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Oil Rises From Nine-Month Low on Supply, Europe Measures

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Oil supply surge could risk price collapse: Harvard analysis

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France criticised over oil drilling as environment minister removed

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City investors are getting cold feet about Arctic oil prospecting

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Exxon CEO: Fossil fuels will warm planet, but humans can adapt; drilling risks are overstated

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Exxon: 'Losing Our Shirts' on Natural Gas

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Obama's Interior chief: State regulation of fracking 'not good enough for me'

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Gazprom Biggest Loser As Shale Gas Upends World Markets

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BP safety back in spotlight as explosion kills worker in US

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BP sells Wyoming gas fields for $1bn

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Risk of Greek blackouts increases as traders cut or halt power supplies

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Seismologists warn Japan against nuclear restart

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Germany's energy giants: Don't mention the atom

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Biofuels caught in price squeeze

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'Fracking' safe with strong regulation, report says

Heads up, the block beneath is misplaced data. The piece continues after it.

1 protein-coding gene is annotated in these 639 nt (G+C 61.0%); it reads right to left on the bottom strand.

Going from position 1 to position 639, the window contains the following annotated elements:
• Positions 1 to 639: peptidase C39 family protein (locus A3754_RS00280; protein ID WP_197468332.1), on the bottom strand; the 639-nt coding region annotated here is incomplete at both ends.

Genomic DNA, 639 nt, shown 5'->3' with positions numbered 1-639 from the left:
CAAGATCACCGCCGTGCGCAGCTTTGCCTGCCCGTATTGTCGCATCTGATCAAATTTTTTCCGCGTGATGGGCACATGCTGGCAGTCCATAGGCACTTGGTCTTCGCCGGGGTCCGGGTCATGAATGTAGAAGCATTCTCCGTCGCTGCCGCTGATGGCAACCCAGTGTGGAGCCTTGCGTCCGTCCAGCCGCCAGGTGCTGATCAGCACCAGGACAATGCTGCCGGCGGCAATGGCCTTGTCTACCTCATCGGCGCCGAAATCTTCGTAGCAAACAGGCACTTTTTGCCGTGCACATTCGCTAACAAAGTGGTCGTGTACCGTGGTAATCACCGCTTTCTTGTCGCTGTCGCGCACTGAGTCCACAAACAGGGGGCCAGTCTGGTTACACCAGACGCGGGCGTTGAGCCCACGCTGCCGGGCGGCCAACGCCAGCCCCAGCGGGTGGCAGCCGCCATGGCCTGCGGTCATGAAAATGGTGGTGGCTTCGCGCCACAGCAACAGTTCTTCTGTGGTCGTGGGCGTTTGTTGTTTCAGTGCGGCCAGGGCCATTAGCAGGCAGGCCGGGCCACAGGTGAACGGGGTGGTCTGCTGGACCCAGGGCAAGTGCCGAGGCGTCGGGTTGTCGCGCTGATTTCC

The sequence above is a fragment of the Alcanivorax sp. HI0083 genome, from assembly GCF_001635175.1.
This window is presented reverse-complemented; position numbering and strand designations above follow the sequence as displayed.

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Ed Davey urged to take 'foot off the gas' and focus on renewables

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UK energy policy "not up to the job", warn businesses

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Treasury ministers 'avoiding' committee grilling over Energy Bill

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PM under pressure from own cabinet to boost green energy investment

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Government reveals surge in UK renewable energy generation

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Government delays fuel duty hike until January

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Vestas scraps Kent offshore wind factory plan

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Plans for carbon-capture power station abandoned

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EPA Greenhouse-Gas Rules Upheld By U.S. Appeals Court